Gynecologic conditions and bacterial vaginosis

Implications for the non-pregnant patient

Research output: Contribution to journalArticle

81 Citations (Scopus)

Abstract

Bacterial vaginosis is characterized by a shift from the predominant lactobacillus vaginal flora to an overgrowth of anaerobic bacteria. Bacterial vaginosis is associated with an increased risk of gynecologic complications, including pelvic inflammatory disease, postoperative infection, cervicitis, human immunodeficiency virus (HIV), and possibly cervical intraepithelial neoplasia (CIN). The obstetrical risks associated with bacterial vaginosis include premature rupture of membraness preterm labor and delivery, chorioamnionitis and postpartum endometritis. Despite the health risks associated with bacterial vaginosis and its high prevalence in women of childbearing age, bacterial vaginosis continues to be largely ignored by clinicians, particularly in asymptomatic women. (C) 2000 Wiley-Liss, Inc.

Original languageEnglish (US)
Pages (from-to)184-190
Number of pages7
JournalInfectious Diseases in Obstetrics and Gynecology
Volume8
Issue number3-4
StatePublished - 2000
Externally publishedYes

Fingerprint

Bacterial Vaginosis
Uterine Cervicitis
Chorioamnionitis
Endometritis
Pelvic Inflammatory Disease
Cervical Intraepithelial Neoplasia
Anaerobic Bacteria
Premature Obstetric Labor
Lactobacillus
Postpartum Period
Rupture
HIV
Health
Infection

Keywords

  • Cervical intraepithelial neoplasia
  • Endometritis
  • Gardnerella vaginalis
  • Pelvic inflammatory disease
  • Vaginal flora

ASJC Scopus subject areas

  • Obstetrics and Gynecology
  • Dermatology

Cite this

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abstract = "Bacterial vaginosis is characterized by a shift from the predominant lactobacillus vaginal flora to an overgrowth of anaerobic bacteria. Bacterial vaginosis is associated with an increased risk of gynecologic complications, including pelvic inflammatory disease, postoperative infection, cervicitis, human immunodeficiency virus (HIV), and possibly cervical intraepithelial neoplasia (CIN). The obstetrical risks associated with bacterial vaginosis include premature rupture of membraness preterm labor and delivery, chorioamnionitis and postpartum endometritis. Despite the health risks associated with bacterial vaginosis and its high prevalence in women of childbearing age, bacterial vaginosis continues to be largely ignored by clinicians, particularly in asymptomatic women. (C) 2000 Wiley-Liss, Inc.",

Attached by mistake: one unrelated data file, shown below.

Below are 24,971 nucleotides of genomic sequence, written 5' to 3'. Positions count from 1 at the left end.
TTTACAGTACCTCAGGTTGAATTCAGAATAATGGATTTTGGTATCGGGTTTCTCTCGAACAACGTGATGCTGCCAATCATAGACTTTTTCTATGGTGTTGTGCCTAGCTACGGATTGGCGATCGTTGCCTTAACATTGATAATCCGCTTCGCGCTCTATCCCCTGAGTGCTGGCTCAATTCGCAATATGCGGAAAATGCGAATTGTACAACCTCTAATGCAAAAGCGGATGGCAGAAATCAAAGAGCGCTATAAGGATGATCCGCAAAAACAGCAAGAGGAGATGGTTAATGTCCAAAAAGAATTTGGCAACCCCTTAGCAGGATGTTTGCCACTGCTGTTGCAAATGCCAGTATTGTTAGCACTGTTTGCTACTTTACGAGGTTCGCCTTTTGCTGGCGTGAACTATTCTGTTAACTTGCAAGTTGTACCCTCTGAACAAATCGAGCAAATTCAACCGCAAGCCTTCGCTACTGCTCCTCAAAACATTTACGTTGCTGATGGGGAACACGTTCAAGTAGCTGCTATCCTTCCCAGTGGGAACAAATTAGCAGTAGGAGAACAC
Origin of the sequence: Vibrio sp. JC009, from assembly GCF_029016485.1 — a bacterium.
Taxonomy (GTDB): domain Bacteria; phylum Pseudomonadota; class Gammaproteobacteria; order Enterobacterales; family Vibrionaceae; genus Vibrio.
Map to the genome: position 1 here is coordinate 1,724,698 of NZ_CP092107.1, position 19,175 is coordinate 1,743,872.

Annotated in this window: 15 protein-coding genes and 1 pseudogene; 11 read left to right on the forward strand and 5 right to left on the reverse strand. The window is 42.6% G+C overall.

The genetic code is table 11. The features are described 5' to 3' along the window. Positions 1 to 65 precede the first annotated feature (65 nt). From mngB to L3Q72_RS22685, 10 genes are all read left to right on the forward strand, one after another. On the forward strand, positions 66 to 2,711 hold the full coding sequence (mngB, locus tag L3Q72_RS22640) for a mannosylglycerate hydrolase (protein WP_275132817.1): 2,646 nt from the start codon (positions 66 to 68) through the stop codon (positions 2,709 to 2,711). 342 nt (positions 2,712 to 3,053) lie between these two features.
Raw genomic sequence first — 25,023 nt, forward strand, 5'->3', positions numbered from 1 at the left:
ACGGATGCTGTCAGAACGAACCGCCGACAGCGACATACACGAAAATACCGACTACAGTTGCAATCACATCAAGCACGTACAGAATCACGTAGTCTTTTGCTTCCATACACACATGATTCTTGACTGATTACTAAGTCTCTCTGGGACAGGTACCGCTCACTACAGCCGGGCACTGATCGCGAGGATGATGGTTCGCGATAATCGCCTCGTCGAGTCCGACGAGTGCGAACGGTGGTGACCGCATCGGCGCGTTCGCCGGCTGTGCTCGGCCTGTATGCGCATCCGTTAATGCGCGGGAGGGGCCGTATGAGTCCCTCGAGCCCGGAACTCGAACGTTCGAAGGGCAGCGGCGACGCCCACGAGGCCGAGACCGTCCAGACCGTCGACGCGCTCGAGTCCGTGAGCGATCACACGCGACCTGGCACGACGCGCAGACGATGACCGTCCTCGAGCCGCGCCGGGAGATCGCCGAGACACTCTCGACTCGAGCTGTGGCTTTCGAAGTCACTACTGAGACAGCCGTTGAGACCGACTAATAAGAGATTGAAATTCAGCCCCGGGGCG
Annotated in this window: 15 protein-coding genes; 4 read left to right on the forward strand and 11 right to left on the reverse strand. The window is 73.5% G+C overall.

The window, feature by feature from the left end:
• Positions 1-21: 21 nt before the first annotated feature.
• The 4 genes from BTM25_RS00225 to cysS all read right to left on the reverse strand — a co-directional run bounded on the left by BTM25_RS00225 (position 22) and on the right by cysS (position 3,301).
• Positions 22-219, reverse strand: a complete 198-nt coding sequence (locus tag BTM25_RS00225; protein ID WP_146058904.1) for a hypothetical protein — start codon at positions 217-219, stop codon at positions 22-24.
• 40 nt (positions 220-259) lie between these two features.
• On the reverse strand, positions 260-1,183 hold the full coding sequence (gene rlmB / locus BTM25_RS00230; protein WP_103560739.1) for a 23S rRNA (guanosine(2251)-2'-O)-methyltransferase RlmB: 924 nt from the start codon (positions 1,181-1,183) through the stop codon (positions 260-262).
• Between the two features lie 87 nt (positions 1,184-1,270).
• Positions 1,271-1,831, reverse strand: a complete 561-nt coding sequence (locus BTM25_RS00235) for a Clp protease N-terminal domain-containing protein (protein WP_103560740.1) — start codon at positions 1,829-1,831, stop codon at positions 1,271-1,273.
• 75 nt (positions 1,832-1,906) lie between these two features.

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AB - Bacterial vaginosis is characterized by a shift from the predominant lactobacillus vaginal flora to an overgrowth of anaerobic bacteria. Bacterial vaginosis is associated with an increased risk of gynecologic complications, including pelvic inflammatory disease, postoperative infection, cervicitis, human immunodeficiency virus (HIV), and possibly cervical intraepithelial neoplasia (CIN). The obstetrical risks associated with bacterial vaginosis include premature rupture of membraness preterm labor and delivery, chorioamnionitis and postpartum endometritis. Despite the health risks associated with bacterial vaginosis and its high prevalence in women of childbearing age, bacterial vaginosis continues to be largely ignored by clinicians, particularly in asymptomatic women. (C) 2000 Wiley-Liss, Inc.

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